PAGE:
main: "I'm an example module."
    sub1: {
        main: "I'm the sub1 multi-command.",
        x: "I'm the sub1 x command.",
        y: "I'm the sub1 y command.",
    sub2: [
        "I'm the sub2 command.",
        "My help is longer than the others."

Assume the module's name is 'example'. Then these will all work and return

  • help example >> I'm an example module.
  • help sub1 >> I'm the sub1 multi-command.
  • help sub1 x >> I'm the sub1 x command
  • help sub2 >> I'm the sub2 command. >> My help is longer than the others.


Unofficial: This module will be official in 0.3.

This module handles keeping track of channel-specific data.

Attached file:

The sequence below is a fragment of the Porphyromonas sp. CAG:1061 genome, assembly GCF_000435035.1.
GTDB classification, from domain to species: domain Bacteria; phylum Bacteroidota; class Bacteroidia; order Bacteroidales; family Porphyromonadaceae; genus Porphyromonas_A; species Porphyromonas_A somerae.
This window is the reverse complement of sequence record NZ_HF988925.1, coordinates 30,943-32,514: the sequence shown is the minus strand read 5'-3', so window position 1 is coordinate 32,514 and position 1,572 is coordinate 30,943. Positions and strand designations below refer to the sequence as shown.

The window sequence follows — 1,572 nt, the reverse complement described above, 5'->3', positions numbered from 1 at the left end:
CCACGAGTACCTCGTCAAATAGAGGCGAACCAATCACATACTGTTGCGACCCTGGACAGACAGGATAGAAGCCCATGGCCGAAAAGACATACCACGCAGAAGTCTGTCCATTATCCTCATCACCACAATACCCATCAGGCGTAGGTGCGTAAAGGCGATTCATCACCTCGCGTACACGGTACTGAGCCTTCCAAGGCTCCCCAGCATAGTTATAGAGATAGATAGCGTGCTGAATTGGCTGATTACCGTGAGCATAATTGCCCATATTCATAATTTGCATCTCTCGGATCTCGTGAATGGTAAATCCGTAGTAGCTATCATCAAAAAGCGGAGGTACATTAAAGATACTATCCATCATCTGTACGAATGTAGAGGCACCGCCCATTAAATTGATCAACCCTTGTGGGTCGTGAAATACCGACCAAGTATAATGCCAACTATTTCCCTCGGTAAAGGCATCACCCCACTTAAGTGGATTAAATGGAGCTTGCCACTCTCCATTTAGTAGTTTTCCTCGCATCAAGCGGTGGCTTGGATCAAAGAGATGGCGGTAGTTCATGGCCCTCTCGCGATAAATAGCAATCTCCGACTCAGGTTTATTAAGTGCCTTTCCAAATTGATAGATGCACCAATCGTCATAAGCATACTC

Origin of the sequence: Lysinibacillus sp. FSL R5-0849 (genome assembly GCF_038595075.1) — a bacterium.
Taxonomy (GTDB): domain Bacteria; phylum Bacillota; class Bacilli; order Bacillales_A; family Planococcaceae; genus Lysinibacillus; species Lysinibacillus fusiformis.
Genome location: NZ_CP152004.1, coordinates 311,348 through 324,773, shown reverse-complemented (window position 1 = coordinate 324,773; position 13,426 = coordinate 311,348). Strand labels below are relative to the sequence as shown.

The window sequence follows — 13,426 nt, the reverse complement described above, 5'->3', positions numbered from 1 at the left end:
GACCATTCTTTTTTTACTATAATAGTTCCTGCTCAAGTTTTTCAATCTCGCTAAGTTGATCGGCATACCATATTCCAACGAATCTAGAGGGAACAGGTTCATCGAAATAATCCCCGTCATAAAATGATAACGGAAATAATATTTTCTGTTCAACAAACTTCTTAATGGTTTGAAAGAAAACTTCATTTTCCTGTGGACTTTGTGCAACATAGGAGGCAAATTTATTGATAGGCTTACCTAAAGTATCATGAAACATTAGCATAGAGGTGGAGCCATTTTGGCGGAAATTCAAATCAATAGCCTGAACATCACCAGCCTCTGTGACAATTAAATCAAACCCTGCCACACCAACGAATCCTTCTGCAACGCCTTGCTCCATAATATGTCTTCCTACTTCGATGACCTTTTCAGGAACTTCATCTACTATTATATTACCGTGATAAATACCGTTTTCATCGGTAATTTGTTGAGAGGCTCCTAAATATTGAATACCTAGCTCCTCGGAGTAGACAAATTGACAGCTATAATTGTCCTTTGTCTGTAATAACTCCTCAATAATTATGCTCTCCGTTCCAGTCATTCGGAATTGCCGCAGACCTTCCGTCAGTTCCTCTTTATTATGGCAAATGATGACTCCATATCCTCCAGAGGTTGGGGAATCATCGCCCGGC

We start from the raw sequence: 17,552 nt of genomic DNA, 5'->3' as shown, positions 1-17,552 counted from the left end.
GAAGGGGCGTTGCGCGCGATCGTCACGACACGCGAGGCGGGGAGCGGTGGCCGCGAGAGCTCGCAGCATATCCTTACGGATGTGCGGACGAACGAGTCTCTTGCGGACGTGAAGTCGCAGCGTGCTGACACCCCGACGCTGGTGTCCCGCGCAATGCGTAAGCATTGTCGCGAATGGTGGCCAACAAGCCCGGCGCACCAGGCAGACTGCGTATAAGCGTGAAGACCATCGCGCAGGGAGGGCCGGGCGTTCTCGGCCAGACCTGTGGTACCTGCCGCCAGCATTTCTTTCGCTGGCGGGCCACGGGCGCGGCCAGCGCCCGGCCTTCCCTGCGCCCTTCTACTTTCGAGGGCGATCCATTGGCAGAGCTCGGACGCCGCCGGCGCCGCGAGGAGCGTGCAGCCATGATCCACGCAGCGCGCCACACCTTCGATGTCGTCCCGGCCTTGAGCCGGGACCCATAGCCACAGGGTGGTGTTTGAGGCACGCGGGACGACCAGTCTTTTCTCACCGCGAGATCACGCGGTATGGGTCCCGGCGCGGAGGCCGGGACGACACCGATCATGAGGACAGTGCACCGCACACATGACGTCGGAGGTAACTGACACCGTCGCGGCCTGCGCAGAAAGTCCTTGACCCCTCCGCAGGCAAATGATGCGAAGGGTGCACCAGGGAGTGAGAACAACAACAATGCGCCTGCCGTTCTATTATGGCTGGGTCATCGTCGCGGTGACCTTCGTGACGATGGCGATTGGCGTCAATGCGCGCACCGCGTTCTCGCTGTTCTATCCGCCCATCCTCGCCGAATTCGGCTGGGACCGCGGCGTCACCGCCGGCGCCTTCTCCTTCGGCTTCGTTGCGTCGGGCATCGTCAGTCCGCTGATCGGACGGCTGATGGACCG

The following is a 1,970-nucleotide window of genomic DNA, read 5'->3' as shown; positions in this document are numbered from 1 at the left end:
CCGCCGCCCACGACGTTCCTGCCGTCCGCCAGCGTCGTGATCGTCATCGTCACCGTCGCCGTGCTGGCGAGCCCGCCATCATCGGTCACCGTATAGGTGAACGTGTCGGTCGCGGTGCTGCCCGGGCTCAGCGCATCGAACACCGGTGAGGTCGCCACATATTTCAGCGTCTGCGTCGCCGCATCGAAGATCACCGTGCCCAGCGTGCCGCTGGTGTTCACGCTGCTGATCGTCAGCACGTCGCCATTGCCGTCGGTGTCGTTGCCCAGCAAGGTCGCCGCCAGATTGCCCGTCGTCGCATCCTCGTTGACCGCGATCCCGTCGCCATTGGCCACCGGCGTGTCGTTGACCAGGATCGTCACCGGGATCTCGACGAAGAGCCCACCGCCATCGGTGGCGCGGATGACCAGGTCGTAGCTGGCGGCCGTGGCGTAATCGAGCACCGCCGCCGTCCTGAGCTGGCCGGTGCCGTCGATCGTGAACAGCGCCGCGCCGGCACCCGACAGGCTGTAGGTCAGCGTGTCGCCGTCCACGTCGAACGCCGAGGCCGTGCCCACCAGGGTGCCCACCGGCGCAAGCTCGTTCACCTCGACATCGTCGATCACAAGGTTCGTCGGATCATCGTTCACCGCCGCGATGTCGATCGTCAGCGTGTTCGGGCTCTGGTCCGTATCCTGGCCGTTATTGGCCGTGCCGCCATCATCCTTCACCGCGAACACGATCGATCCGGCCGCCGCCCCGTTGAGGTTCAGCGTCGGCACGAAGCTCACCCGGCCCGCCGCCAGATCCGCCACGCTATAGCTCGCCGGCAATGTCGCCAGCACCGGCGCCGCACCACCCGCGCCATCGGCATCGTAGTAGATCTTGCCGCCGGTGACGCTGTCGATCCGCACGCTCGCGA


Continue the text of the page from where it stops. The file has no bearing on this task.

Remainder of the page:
Unofficial: This module will be official in 0.3.

Though unofficial, and untested, this module should hopefully work.

This module handles keeping track of user-specific data.


Information about the server. For now, the only thing this module offers is a capabilities map listing the information from the 005 raw numeric.

var server = nrc.use("server");

The capabilities object looks like this for the Mibbit network.

  UHNAMES: true,
  NAMESX: true,
  SAFELIST: true,
  HCN: true,
  CHANLIMIT: '#:40',
  MAXLIST: 'b:120,e:120,I:120',
  NICKLEN: '30',
  TOPICLEN: '307',
  KICKLEN: '307',
  AWAYLEN: '307',
  WALLCHOPS: true,
  WATCH: '128',
  SILENCE: '15',
  MODES: '12',
  PREFIX: '(qaohv)~&@%+',
  CHANMODES: 'beI,kfL,lj,psmntirRcOAQKVCuzNSMTG',
  NETWORK: 'Mibbit',
  CASEMAPPING: 'ascii',
  EXTBAN: '~,cqnr',
  STATUSMSG: '~&@%+',
  EXCEPTS: true,
  INVEX: true